The energy of the age did not express itself in the usual forms with great original poetry, fiction, drama, music, or art. Americans of the 18th century produced a great variety of unusual forms of literature: ballads, skits (a light, short piece of satire or burlesque) broadsides, newspaper poems, editorials, essays, private and public letters, satires, pamphlets.
For those Americans it was language that connected reason and revolution
Also we can say the two revolutions produced a number of outstanding political and literary figures, such as Benjamin Franklin, Roger Williams, Thomas Paine, Philip Freneau, and Thomas Jefferson. Their literary talent enabled them to be political leaders.
1) Benjamin Franklin (1706-1790)
① General Introduction
American politician, scientist, inventor, and educator.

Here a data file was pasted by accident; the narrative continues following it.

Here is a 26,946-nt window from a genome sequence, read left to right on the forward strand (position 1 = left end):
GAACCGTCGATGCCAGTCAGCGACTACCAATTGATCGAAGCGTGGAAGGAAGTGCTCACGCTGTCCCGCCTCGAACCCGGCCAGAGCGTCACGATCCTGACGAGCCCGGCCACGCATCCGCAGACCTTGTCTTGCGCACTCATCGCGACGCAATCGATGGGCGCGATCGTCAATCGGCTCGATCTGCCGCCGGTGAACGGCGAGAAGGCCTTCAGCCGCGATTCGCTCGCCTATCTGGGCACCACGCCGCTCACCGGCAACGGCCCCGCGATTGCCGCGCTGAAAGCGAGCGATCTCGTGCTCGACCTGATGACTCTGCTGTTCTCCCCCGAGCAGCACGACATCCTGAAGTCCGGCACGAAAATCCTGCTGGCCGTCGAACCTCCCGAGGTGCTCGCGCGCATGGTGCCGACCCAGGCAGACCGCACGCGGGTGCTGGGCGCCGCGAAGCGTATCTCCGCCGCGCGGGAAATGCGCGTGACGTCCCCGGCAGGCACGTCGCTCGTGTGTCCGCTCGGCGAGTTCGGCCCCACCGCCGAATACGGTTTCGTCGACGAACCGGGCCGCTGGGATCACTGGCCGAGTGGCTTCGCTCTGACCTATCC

He was a typical example of the so-called American Dream.
He helped draft the “Declaration of Independence”.
He conducted the difficult negotiation with France that brought financial and military support for America in the war.
He founded the college that was to become the University of Pennsylvania.
② Main works
a) Poor Richard’s Almanac《穷理查年鉴》: It contains a large number of practical sayings about life. It was a particularly influential book in the early American literature.
For example: A penny saved is a penny earned. 省一分，挣一分。
Early to bed and early to rise, makes a man healthy, wealthy, and wise.
God helps them that help themselves. 自助者天助。
Little strokes fell great oaks.小斧慢砍，巨树可断。
b) The Autobiography 《自传》: It records the author’s rising from poverty or humble beginnings to success. It is an early example of the American dream. It could be seen as the representative work of Franklin. Besides the Enlighteners’ emphasis on rationalism, order and education could find fine expression in it.